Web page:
Light Pollution

The difference between a light polluted sky and a naturally dark one is astounding. The effects of city lights are more far-reaching than many people realize. Simply heading far away from an urban area isn’t enough to find dark skies. The combined light pollution of many small or medium-sized towns adds skyglow high above the horizon. Mines, dams, fracking wells, and other sources spoil the night skies of even sparsely populated areas. Humidity, dust, or smoke in the air only amplifies the problem. Unfortunately newer LED lighting has not lead to decreased energy usage, but only more lights and brighter lights.

Aside from hampering stargazers and astronomical research, light pollution has other ill effects as well. The waste of energy is enormous. It disrupts circadian rhythms, worsens sleep, and has been linked to other health problems. Wildlife becomes disoriented and confused. Excessive street lighting is perceived as increasing safety, but it actually does the opposite.

Los Angeles from above

The loss of awe, wonder, and inspiration from staring at a sky full of stars cannot be overstated. This is something that our ancestors enjoyed throughout history, but we have deprived ourselves of. The night sky should not belong only to the lucky few living in rural areas, but to everyone. Visit the photography page for more dark sky views.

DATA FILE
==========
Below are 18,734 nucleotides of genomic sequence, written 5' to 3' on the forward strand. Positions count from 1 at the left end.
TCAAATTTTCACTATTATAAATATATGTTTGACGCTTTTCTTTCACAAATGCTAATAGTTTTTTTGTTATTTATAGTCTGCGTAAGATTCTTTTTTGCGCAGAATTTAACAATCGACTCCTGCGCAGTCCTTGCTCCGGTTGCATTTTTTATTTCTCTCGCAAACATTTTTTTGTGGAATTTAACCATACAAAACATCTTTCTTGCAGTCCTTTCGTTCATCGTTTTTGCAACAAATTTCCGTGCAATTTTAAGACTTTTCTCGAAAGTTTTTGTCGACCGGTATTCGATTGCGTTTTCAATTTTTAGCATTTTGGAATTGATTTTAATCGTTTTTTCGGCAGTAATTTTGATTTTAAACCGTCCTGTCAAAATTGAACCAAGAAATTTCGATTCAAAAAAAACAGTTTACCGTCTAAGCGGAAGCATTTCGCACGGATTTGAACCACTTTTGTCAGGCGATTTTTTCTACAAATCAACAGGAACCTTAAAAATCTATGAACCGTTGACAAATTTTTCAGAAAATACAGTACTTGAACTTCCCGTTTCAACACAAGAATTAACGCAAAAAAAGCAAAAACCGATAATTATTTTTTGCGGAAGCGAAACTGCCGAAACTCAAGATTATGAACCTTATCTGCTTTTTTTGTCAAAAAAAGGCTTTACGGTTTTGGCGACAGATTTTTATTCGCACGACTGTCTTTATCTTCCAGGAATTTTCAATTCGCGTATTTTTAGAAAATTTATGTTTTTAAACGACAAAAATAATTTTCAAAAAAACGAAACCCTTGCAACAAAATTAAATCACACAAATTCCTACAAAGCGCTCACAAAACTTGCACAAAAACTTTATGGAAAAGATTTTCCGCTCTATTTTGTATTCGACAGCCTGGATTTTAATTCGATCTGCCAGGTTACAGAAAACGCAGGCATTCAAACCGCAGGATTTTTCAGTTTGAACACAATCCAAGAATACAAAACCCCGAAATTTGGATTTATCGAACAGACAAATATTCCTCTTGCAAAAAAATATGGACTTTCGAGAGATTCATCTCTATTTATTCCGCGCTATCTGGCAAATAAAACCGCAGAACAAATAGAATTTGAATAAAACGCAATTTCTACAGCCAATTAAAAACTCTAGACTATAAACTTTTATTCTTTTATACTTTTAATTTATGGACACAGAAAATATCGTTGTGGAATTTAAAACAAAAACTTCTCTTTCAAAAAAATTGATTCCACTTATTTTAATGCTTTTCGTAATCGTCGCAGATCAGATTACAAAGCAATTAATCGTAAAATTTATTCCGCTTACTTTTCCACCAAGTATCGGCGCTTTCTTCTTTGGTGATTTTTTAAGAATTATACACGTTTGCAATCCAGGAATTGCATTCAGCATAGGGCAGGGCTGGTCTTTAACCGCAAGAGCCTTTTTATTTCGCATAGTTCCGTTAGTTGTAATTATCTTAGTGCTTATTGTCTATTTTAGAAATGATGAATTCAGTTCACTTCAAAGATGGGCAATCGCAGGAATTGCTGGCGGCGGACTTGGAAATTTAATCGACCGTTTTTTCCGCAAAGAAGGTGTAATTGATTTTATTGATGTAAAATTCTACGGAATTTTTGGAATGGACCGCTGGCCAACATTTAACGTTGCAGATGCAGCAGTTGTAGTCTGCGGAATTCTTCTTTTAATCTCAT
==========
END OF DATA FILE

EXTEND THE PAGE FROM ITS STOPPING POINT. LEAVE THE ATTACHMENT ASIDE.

Skyglow from Denver reaches far into the Rocky Mountains to the west

This website was created not only to help people find the few dark skies left, but also to raise awareness of the problem. It’s hard to know what you’re missing out on until you’ve seen it for yourself. In some ways light pollution is easy to fix, because there is nothing permanent about it. Unlike other forms of pollution, it does not remain in the environment once it’s shut off. 


Between Chicago and Milwaukee, this is as dark as skies get (RBSRA)

Security lights at Fort Peck Dam, Montana


Before installing that bright security light, ask if it’s really necessary. Many fixtures are simply way brighter than they need to be. If outdoor lighting must be used, it should be shielded properly, directed towards the ground instead of up into the sky. A timer is always better than keeping lights on all night long. Better yet are motion sensors, so lights are only on when needed.

Visit International Dark Sky Association for more tips on how to reduce light pollution.

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